1.1 Overview of Large-Scale Transport in the Chemistry Climate Modeling Initiative (CCMI) Models (Invited Presentation)

Monday, 7 January 2019: 8:30 AM
West 212A (Phoenix Convention Center - West and North Buildings)
Clara Orbe, NASA, New York, NY; and D. W. Waugh, H. Yang, and M. Abalos

The transport of chemicals is a major uncertainty in the modeling of tropospheric composition and stratosphere-troposphere exchange. Here we compare the large-scale transport properties among different models in the Chemistry Climate Modeling Initiative (CCMI). Among simulations of the recent past (1980-2010) we show that there are substantial differences in their global-scale transport properties. Idealized tracers subject to prescribed uniform loss, emitted both at the Earth’s surface and in the stratosphere, reveal large differences in stratosphere-to-troposphere transport. We also find large differences in terms of interhemispheric transport in the troposphere, where the mean transit time since southern hemisphere air last contacted the NH midlatitude differs by ~30-40% among simulations. Furthermore, we show that the spread in transport among simulations constrained with analysis fields is as large as the spread among free-running simulations, indicating that caution should be taken when interpreting simulations constrained with analyzed winds.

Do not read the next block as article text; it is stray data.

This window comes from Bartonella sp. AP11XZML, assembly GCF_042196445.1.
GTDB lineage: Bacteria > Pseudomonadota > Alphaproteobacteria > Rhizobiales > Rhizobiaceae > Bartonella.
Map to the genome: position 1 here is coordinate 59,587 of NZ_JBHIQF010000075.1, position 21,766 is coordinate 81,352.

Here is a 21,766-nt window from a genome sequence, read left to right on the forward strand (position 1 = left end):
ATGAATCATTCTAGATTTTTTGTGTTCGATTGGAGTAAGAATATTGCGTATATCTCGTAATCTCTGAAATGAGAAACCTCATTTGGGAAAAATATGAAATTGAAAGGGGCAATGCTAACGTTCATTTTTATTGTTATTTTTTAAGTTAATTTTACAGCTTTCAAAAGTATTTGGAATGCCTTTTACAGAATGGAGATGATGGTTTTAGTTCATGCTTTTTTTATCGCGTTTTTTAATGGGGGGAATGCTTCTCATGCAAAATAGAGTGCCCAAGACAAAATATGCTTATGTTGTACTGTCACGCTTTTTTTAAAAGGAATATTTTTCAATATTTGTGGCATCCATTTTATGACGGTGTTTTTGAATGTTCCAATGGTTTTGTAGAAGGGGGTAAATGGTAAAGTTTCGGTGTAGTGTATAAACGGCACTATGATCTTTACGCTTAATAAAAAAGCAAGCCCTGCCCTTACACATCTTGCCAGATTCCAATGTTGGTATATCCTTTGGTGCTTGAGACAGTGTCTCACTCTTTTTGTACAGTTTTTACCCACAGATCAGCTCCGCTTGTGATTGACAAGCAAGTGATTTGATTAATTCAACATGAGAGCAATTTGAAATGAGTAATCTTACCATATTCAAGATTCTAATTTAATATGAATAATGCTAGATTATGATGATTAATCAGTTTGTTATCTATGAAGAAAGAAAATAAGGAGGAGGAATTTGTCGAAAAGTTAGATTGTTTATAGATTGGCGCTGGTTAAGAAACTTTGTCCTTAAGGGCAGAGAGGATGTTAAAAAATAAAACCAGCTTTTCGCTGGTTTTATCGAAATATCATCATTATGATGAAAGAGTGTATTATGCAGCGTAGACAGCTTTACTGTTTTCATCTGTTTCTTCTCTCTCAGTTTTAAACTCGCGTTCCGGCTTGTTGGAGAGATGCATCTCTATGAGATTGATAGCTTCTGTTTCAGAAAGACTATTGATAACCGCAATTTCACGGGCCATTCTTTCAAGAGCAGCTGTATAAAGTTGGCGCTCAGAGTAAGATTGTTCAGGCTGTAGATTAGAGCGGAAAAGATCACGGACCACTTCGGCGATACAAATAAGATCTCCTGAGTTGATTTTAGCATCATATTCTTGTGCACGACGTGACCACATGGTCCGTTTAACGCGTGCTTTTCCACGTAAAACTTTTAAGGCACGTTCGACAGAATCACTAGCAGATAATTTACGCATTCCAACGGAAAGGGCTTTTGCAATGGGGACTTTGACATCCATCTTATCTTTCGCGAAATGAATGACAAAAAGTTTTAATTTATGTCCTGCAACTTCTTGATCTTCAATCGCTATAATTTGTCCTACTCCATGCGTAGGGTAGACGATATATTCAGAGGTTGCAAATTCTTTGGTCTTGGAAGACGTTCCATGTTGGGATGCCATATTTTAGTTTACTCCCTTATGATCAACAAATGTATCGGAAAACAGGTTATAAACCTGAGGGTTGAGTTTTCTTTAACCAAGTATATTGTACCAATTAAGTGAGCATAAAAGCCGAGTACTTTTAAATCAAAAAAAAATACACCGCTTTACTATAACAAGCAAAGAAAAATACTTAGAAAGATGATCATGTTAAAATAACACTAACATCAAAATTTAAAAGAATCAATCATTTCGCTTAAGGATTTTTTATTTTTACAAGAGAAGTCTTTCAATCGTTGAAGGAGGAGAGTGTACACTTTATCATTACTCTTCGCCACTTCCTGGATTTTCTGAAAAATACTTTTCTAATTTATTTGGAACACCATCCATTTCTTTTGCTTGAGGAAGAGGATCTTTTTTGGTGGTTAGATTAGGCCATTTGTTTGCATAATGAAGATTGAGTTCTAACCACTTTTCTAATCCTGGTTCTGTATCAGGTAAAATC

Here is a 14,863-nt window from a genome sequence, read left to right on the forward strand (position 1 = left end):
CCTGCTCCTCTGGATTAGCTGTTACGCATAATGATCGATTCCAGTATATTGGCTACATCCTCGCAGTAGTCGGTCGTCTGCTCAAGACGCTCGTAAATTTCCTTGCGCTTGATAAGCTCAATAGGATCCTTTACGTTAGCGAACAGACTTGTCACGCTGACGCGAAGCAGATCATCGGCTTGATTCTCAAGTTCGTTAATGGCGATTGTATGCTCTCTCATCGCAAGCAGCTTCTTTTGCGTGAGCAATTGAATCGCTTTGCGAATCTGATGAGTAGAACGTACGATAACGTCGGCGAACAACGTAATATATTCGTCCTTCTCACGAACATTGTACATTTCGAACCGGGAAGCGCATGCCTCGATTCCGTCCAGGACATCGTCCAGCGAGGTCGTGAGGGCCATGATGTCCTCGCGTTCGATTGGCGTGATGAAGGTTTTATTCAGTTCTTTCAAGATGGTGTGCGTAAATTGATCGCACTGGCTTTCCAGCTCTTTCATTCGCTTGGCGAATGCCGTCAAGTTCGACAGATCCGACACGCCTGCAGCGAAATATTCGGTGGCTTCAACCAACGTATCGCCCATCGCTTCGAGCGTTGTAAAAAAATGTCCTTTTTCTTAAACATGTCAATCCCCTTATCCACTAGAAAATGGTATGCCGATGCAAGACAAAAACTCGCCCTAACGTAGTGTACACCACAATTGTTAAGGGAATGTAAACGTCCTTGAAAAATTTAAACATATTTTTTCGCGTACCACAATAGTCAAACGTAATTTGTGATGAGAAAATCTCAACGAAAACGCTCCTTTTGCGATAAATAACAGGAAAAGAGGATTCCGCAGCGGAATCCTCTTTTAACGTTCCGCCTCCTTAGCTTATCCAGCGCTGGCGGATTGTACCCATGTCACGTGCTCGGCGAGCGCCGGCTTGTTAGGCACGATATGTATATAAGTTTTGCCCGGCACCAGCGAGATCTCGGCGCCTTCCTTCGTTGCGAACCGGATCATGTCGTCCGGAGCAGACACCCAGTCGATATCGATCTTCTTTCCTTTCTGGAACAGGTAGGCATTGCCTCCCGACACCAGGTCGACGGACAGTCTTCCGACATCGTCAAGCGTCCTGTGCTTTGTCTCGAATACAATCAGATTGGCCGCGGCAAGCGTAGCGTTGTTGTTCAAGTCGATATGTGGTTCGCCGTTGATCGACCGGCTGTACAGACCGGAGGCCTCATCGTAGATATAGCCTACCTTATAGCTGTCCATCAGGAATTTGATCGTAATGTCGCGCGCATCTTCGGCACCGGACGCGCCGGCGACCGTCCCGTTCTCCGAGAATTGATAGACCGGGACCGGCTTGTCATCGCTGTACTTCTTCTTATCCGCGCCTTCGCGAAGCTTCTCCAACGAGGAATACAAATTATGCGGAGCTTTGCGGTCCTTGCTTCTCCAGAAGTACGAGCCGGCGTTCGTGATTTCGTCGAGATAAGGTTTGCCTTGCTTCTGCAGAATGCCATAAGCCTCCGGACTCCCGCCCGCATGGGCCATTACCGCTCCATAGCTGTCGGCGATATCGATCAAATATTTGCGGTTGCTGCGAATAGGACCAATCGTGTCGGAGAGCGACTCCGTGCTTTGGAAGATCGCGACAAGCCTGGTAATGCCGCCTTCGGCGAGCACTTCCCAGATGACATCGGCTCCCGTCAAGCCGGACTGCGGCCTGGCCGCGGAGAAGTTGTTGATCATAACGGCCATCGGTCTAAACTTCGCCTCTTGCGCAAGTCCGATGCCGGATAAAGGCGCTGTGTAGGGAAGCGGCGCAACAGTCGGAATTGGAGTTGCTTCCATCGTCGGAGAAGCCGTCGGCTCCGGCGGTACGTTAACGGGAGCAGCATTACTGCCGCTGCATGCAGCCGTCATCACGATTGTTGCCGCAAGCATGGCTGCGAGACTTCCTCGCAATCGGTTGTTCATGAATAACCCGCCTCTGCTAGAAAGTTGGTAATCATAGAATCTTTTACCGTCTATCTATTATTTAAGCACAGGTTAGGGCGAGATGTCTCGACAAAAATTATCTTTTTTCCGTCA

Among simulations of the 21st century we find that models project a consistent, albeit small (~5-10%), reduction in interhemispheric transport between the northern and southern hemispheres and enhanced transport from the troposphere into the stratosphere. The changes in interhemispheric transport are correlated with the amplitude of upper tropospheric tropical warming, such that models that warm more also feature larger decreases in (parameterized) convection and a stronger weakening of the boreal winter Hadley Circulation.

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